Faint Promise of Rain
Anjali Mitter Duva
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It is 1554 in the desert of Rajasthan. On a rare night of rain, a daughter is born to a family of Hindu temple dancers just as India’s new Mughal Emperor Akbar sets his sights on their home, the fortress city of Jaisalmer, and the other Princely States around it.
Fearing a bleak future, Adhira’s father, the temple’s dance master—against his wife and sons’ protests—puts his faith in tradition and in his last child for each to save the other: he insists that Adhira is destined to “marry” the temple’s deity and to give herself to a wealthy patron. Thus she must live in submission as a woman revered and reviled. But Adhira’s father may not have the last word. Adhira grows into an exquisite dancer, and after one terrible evening she must make a choice—one that will carry her family’s story and their dance to a startling new beginning.
The world of 16th century India was admittedly foreign to me before I read Duva's gorgeous novel. That mattered little, however, because she's a master of drawing the reader into the world of her characters, the dance, and the changing area near the citadel of Jaisalmer in Rajasthan. I can still picture the places--the temple, the modest home in which Adhira grows up, the desert camps, the market and citadel.
The novel and everything that happens within it center around Adhira, a mystical child who was born into a family of Hindu temple dancers, called devadasi. Ahdira embodies the dance and what it represents, but is also subject to the hard lessons of being tied to a wealthy patron. The book transcends the story of the temple, wrapping the reader in a story of family and how, just as with families today, the relationships between family members are sometimes tenuous, complex and fraught with both love and drama.
It's rare when I read a book that makes me care so deeply about so many characters. Faint Promise of Rain does that for me in spades. I felt Girija's worry and pain, Gandar's blind devotion and the folly of his choices, Hari Dev's struggle and his kind heart, Padmini's sadness and Mahendra's desire and disillusionment. I felt anger when bad things happened to the family, and deep conflict when they acted in ways that only hurt themselves. I wanted them to be loved, to succeed, to be happy. And Ahdira! I felt her magic weaving through me with every word.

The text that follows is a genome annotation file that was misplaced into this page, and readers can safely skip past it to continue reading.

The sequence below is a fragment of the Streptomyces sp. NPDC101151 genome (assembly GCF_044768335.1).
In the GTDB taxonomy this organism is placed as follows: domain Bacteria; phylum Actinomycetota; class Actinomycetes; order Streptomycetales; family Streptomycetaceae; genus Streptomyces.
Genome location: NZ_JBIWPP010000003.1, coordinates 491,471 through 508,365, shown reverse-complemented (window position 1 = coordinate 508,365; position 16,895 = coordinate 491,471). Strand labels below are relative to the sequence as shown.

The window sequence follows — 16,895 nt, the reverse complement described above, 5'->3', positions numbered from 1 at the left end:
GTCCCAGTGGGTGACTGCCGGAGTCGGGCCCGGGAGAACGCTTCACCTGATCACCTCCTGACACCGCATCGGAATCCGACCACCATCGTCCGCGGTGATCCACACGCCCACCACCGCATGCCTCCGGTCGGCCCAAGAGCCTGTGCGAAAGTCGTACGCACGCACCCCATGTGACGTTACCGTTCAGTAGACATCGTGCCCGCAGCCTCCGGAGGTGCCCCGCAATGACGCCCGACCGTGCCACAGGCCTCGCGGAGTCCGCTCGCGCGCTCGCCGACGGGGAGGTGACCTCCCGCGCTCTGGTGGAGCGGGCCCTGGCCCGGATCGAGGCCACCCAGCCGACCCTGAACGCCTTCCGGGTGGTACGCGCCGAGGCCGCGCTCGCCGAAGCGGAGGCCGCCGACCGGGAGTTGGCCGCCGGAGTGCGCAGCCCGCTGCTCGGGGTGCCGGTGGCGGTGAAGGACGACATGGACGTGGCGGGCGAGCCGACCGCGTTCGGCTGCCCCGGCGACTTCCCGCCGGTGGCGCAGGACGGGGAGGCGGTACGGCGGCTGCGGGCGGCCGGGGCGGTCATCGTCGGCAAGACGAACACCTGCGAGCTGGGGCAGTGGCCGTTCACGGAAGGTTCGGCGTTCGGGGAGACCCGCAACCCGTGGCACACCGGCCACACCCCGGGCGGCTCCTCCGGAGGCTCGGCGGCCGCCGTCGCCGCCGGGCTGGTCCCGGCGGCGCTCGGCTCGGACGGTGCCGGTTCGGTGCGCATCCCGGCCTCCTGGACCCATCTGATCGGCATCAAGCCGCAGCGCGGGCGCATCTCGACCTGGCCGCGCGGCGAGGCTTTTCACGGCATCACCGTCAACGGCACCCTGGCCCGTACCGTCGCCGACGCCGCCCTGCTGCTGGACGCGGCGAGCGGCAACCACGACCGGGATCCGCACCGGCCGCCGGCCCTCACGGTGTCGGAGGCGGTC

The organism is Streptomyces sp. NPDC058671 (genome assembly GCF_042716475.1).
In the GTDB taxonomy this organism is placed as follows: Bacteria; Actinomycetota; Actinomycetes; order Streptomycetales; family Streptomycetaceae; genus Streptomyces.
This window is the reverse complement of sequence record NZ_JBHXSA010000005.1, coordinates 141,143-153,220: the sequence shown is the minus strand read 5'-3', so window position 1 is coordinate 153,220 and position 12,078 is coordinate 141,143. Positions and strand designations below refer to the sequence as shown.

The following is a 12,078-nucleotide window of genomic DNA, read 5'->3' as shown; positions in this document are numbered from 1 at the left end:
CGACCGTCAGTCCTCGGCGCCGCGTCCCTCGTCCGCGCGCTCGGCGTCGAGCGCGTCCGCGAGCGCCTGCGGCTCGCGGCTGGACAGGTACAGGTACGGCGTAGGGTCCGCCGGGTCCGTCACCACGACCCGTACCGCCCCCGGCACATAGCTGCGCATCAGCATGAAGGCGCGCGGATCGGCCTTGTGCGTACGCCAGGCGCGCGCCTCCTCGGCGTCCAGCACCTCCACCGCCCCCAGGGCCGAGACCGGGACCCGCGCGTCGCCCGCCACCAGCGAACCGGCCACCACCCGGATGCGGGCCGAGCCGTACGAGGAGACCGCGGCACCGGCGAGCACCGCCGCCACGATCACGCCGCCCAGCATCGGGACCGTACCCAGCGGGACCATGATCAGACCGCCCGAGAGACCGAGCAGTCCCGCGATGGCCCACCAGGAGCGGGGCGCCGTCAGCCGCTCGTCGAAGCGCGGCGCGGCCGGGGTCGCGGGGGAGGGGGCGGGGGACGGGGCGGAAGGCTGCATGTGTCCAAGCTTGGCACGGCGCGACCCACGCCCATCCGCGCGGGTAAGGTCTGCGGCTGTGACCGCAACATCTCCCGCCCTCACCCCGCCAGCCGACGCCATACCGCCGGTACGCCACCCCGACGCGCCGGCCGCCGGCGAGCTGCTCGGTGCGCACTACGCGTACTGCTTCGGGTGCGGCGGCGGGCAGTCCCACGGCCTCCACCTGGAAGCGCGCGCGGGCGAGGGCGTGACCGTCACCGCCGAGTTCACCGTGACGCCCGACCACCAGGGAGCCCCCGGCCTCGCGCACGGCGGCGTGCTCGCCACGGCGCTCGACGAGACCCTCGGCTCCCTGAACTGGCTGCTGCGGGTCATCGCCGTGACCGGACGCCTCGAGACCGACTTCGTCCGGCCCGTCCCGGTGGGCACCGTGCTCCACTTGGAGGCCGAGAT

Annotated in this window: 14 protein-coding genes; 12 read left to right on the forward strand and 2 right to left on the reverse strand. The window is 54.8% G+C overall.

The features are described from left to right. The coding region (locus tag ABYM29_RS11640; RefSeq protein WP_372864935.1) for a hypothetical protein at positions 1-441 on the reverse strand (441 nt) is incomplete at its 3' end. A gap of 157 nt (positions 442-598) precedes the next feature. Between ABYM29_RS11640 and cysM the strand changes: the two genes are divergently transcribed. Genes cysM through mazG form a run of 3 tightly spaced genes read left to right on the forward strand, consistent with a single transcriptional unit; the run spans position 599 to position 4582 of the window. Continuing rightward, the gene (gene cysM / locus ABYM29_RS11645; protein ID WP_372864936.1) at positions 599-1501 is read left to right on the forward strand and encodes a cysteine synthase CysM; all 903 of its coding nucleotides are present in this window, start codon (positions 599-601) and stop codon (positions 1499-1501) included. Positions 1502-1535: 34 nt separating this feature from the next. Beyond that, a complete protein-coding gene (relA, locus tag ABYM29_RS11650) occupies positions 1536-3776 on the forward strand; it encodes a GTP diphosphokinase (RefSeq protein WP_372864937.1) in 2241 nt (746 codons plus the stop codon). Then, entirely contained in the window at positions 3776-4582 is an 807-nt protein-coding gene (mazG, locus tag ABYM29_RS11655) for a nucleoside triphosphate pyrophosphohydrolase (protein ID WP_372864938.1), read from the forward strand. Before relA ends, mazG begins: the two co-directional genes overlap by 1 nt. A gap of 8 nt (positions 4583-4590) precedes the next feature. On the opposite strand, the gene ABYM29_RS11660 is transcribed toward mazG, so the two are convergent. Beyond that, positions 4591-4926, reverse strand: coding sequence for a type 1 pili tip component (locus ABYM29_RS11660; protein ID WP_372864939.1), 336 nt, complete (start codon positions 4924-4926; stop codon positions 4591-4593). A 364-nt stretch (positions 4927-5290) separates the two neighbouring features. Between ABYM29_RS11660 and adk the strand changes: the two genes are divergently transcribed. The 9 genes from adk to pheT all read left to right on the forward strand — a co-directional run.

These are characters I will remember and think about for many years to come. Duva's debut novel speaks volumes about her talent. I can't wait to read her next book!
Transported me back...
I had an opportunity to read this book when it first came out in 2014, and could not put it down. The evocative descriptions of place and time, the buildup of the character's personalities, and the way the story ebbed and flowed was gripping and mesmerizing. I had no idea about the roots of kathak dance, and this book was not only informative in that regard, but wove the story of Adhira into a fictional but yet imaginable landscape of that time period in Rajasthan. I would highly recommend this book!
Wonderful Debut novel
What a wonderful first novel. I was able to transport myself to ancient India & imagine the scenes- the architecture, the dancing, the feel of the hot dry air. So many themes run through the novel & most apply to modern times: wanting the best for our children, wanting to please our families, wanting to change outdated rituals. I wished for more focus on Hari Dev as his character was so compelling. The narrator's voice changes from character to character & his voice felt almost like the main protagonist. Hari Dev shared the spotlight with his sister, Adhira.